Peter Quill knew all about parties. He was an expert. He loved them, after all. Was almost an obligatory way to sign off on a mission. Took up quite a lot of any pay checks he earned, too. And so he’d seen a lot, done a lot, gotten into bar fights in Knowhere and partaken in pub crawls on Contraxia. That was one area where his knowledge was truly something to behold. He could be an academic if he wanted to be, pioneering the study of how that ubiquitous desire to get wasted and do stupid shit manifested in different alien species.
Recklessly imbibing intoxicants, ritually disassembling all inhibitions, engaging in acts of revelry and depravity that resulted the next day in awkward conversations and painstaking attempts to recreate memories lest some grave error had been unknowingly committed – these were by no means unique to human cultures. No, Star Lord had travelled throughout the universe, met dozens of big personalities from dozens of species, and though there were few true universal social norms (hell, even metaphors and basic morality seemed to be of a limited reach), some sort of zest for partying, some zeal for recreation, seemed to be as close to a universal as one could get.
So yeah, Peter knew a lot about what to expect. But he was still…well, this was new to him. He hadn’t really been to any big human parties before. Well, as a kid he’d been to parties, but they were a different sort of party altogether. The focus was on cakes and balloons rather than drinking and hookups. Which wasn’t to say Peter didn’t love cake and balloons – thankfully they were here, too – but yeah, Peter’s focus was on the booze and the flirting.
He knew roughly what to expect. As a kid, he’d witnessed enough adults on night outs, absorbed enough culture, saw enough TV that he shouldn’t have been watching, to have a rough idea of what American parties were like before going on. They weren’t too far afield from what many other species had – and there was the benefit of knowing every substance on offer was physiologically compatible with his internal organs. Which, you know. Reassuring. Some aliens ate sand or slurped the blood out of live space worms or inhaled noxious gases that made mammalian hairs catch alight and the like, so cool. Peter didn’t have to worry about that.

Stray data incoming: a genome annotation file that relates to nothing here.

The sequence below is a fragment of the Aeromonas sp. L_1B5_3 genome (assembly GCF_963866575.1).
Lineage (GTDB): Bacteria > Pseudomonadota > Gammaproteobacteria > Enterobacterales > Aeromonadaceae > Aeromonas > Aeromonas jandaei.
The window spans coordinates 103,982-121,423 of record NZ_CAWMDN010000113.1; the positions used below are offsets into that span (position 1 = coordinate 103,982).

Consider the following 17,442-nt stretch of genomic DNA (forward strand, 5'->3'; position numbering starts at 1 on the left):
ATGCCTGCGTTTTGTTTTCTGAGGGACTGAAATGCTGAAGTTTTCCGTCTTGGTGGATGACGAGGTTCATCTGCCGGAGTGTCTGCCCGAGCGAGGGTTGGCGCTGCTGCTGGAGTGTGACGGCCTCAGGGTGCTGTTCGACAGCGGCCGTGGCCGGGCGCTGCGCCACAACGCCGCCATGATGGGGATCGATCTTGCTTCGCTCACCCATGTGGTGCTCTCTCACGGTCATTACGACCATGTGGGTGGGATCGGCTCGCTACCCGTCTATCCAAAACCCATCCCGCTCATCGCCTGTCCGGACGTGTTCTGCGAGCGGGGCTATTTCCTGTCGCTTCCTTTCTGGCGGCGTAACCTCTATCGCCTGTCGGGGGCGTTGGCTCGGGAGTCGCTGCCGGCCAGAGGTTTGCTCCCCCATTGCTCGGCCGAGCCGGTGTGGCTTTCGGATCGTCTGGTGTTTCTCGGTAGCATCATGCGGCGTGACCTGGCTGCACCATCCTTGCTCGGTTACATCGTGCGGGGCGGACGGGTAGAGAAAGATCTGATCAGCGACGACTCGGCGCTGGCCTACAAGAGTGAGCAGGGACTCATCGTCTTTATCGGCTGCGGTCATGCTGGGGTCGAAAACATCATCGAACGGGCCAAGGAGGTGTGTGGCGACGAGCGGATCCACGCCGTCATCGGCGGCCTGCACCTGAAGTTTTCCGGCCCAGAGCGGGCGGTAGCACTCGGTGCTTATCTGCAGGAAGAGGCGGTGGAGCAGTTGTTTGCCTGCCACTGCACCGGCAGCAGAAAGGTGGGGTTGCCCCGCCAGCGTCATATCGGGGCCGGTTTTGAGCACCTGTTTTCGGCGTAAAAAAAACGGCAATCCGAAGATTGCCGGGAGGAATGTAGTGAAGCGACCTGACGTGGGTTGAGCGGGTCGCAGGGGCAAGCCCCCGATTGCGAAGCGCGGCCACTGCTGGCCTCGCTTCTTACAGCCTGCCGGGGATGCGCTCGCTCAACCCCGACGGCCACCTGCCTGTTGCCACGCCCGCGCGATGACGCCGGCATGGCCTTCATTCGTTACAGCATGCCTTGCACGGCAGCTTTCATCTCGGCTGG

It was fun. It was great. But the feeling that this was home, that this was the life he could have lived…yeah. That was surprisingly exhausting. Quill wasn’t normally so vulnerable to sentimentality, but the drink had definitely worsened his defences. So he needed a break. Needed a bit of a respite. Peter decided the roof was the best place for that. And, drink in hand, he stepped out into the cool night air, expecting to be on his own. But he immediately saw that he had company.
“Birthday boy!” he yelled. He flinched, immediately realising that he might have made his younger namesake jump and slip or something, but that spasm of fear was short-lived, washed away as he took another sip. “How are you finding your party?” Peter Quill spoke with emphasis on every syllable, a consequence of his inebriation, walking towards the younger man to share his view of the night sky.
Once near him, to where he no longer needed to shout to be sure he got heard, he slumped against a rooftop air con unit, looking over at the nice view. The New York skyline looked pretty good too.